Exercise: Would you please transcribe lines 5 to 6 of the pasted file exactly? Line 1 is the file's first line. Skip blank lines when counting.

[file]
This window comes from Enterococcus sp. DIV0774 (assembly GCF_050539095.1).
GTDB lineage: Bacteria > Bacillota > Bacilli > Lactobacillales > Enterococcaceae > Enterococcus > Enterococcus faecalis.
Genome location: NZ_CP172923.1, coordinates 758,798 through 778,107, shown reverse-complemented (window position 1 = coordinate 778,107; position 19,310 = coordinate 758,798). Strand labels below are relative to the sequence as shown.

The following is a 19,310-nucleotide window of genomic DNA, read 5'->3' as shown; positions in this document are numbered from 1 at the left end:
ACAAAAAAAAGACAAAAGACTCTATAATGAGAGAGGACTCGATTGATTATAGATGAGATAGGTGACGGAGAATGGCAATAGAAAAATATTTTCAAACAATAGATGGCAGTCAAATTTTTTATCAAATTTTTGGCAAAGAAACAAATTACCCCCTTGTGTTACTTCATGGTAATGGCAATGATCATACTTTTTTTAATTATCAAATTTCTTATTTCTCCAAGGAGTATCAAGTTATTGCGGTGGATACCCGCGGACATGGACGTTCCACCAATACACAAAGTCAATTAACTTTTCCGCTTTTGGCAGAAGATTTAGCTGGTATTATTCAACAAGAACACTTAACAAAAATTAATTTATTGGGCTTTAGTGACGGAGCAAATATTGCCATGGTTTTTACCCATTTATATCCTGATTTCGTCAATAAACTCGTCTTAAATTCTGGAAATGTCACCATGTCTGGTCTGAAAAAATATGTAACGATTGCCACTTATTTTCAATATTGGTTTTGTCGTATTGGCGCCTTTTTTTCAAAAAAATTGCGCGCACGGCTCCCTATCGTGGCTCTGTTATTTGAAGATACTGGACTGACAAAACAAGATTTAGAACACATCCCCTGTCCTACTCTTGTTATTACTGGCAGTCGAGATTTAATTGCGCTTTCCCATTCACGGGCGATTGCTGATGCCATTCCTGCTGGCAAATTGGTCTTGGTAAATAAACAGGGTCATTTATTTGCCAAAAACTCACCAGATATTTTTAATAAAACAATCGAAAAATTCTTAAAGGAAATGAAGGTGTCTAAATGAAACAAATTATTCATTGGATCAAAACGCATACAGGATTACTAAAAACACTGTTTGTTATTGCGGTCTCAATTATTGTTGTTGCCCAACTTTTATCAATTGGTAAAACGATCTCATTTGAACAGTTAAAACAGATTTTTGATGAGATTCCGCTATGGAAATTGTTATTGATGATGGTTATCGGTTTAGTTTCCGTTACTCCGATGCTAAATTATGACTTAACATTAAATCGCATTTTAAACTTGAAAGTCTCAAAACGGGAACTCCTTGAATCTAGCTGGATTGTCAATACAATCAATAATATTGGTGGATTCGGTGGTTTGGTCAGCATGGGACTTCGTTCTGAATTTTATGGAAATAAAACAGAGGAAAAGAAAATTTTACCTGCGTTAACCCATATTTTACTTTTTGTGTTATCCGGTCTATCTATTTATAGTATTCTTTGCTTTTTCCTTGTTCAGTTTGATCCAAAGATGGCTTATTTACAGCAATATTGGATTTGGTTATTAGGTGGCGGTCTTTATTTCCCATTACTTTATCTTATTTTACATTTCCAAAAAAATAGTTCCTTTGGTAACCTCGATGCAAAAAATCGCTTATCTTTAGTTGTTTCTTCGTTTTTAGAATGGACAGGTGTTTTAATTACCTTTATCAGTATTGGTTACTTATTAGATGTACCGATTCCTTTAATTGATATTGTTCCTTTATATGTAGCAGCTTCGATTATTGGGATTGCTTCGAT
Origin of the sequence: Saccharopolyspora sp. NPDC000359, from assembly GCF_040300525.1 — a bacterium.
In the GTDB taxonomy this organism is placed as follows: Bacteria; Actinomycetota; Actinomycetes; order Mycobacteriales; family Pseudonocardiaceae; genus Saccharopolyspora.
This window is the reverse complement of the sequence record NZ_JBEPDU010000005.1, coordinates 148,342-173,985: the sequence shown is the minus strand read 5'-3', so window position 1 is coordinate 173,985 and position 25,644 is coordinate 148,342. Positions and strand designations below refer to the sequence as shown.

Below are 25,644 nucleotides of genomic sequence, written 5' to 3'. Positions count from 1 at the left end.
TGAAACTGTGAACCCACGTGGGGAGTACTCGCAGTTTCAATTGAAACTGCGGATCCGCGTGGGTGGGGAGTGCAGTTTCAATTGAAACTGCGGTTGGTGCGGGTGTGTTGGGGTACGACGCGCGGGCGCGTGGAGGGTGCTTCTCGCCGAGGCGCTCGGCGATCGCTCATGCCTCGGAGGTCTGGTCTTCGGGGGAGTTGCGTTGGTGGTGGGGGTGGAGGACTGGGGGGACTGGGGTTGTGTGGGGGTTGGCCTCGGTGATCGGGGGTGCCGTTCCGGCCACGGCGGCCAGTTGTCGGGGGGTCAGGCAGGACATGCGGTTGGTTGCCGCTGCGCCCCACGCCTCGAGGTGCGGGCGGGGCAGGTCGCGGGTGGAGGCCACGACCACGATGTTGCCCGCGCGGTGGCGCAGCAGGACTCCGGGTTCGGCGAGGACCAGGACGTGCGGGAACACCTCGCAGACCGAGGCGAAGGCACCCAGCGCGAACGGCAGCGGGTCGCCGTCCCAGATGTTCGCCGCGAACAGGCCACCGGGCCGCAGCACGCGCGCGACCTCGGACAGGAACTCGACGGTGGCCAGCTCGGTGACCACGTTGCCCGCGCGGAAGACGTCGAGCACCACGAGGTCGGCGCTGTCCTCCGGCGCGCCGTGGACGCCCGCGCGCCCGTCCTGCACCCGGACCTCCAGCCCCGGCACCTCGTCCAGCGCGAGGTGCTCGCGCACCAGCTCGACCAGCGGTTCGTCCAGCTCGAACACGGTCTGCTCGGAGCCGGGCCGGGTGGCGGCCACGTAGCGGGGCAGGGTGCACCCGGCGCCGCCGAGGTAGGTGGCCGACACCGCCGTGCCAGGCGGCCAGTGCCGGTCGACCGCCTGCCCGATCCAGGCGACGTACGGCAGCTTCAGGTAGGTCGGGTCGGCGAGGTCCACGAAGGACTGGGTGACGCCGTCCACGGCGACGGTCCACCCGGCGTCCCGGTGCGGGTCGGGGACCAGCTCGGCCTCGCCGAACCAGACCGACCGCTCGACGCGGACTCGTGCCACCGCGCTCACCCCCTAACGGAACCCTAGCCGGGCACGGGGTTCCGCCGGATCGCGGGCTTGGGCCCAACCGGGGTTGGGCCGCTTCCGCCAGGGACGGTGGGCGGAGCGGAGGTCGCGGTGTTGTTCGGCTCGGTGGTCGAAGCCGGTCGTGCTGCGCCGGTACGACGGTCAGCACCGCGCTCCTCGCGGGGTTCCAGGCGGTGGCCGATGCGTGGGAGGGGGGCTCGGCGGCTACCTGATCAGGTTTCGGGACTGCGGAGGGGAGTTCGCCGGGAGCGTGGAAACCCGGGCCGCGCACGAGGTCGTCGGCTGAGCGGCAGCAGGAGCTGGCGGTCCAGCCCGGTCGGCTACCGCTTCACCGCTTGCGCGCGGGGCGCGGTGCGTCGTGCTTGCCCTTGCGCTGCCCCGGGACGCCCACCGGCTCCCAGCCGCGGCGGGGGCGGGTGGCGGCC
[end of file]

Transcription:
ACAAAAAAAAGACAAAAGACTCTATAATGAGAGAGGACTCGATTGATTATAGATGAGATAGGTGACGGAGAATGGCAATAGAAAAATATTTTCAAACAATAGATGGCAGTCAAATTTTTTATCAAATTTTTGGCAAAGAAACAAATTACCCCCTTGTGTTACTTCATGGTAATGGCAATGATCATACTTTTTTTAATTATCAAATTTCTTATTTCTCCAAGGAGTATCAAGTTATTGCGGTGGATACCCGCGGACATGGACGTTCCACCAATACACAAAGTCAATTAACTTTTCCGCTTTTGGCAGAAGATTTAGCTGGTATTATTCAACAAGAACACTTAACAAAAATTAATTTATTGGGCTTTAGTGACGGAGCAAATATTGCCATGGTTTTTACCCATTTATATCCTGATTTCGTCAATAAACTCGTCTTAAATTCTGGAAATGTCACCATGTCTGGTCTGAAAAAATATGTAACGATTGCCACTTATTTTCAATATTGGTTTTGTCGTATTGGCGCCTTTTTTTCAAAAAAATTGCGCGCACGGCTCCCTATCGTGGCTCTGTTATTTGAAGATACTGGACTGACAAAACAAGATTTAGAACACATCCCCTGTCCTACTCTTGTTATTACTGGCAGTCGAGATTTAATTGCGCTTTCCCATTCACGGGCGATTGCTGATGCCATTCCTGCTGGCAAATTGGTCTTGGTAAATAAACAGGGTCATTTATTTGCCAAAAACTCACCAGATATTTTTAATAAAACAATCGAAAAATTCTTAAAGGAAATGAAGGTGTCTAAATGAAACAAATTATTCATTGGATCAAAACGCATACAGGATTACTAAAAACACTGTTTGTTATTGCGGTCTCAATTATTGTTGTTGCCCAACTTTTATCAATTGGTAAAACGATCTCATTTGAACAGTTAAAACAGATTTTTGATGAGATTCCGCTATGGAAATTGTTATTGATGATGGTTATCGGTTTAGTTTCCGTTACTCCGATGCTAAATTATGACTTAACATTAAATCGCATTTTAAACTTGAAAGTCTCAAAACGGGAACTCCTTGAATCTAGCTGGATTGTCAATACAATCAATAATATTGGTGGATTCGGTGGTTTGGTCAGCATGGGACTTCGTTCTGAATTTTATGGAAATAAAACAGAGGAAAAGAAAATTTTACCTGCGTTAACCCATATTTTACTTTTTGTGTTATCCGGTCTATCTATTTATAGTATTCTTTGCTTTTTCCTTGTTCAGTTTGATCCAAAGATGGCTTATTTACAGCAATATTGGATTTGGTTATTAGGTGGCGGTCTTTATTTCCCATTACTTTATCTTATTTTACATTTCCAAAAAAATAGTTCCTTTGGTAACCTCGATGCAAAAAATCGCTTATCTTTAGTTGTTTCTTCGTTTTTAGAATGGACAGGTGTTTTAATTACCTTTATCAGTATTGGTTACTTATTAGATGTACCGATTCCTTTAATTGATATTGTTCCTTTATATGTAGCAGCTTCGATTATTGGGATTGCTTCGAT
Origin of the sequence: Saccharopolyspora sp. NPDC000359, from assembly GCF_040300525.1 — a bacterium.